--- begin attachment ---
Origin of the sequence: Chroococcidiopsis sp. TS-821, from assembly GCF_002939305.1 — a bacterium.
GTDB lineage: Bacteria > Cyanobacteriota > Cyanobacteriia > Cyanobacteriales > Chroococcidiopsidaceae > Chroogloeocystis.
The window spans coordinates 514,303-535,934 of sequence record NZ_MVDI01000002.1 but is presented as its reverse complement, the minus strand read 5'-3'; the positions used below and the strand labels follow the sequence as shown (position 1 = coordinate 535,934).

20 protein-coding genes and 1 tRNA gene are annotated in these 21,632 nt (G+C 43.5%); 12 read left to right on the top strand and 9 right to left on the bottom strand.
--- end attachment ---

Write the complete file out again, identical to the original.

Origin of the sequence: Chroococcidiopsis sp. TS-821, from assembly GCF_002939305.1 — a bacterium.
GTDB lineage: Bacteria > Cyanobacteriota > Cyanobacteriia > Cyanobacteriales > Chroococcidiopsidaceae > Chroogloeocystis.
The window spans coordinates 514,303-535,934 of sequence record NZ_MVDI01000002.1 but is presented as its reverse complement, the minus strand read 5'-3'; the positions used below and the strand labels follow the sequence as shown (position 1 = coordinate 535,934).

20 protein-coding genes and 1 tRNA gene are annotated in these 21,632 nt (G+C 43.5%); 12 read left to right on the top strand and 9 right to left on the bottom strand.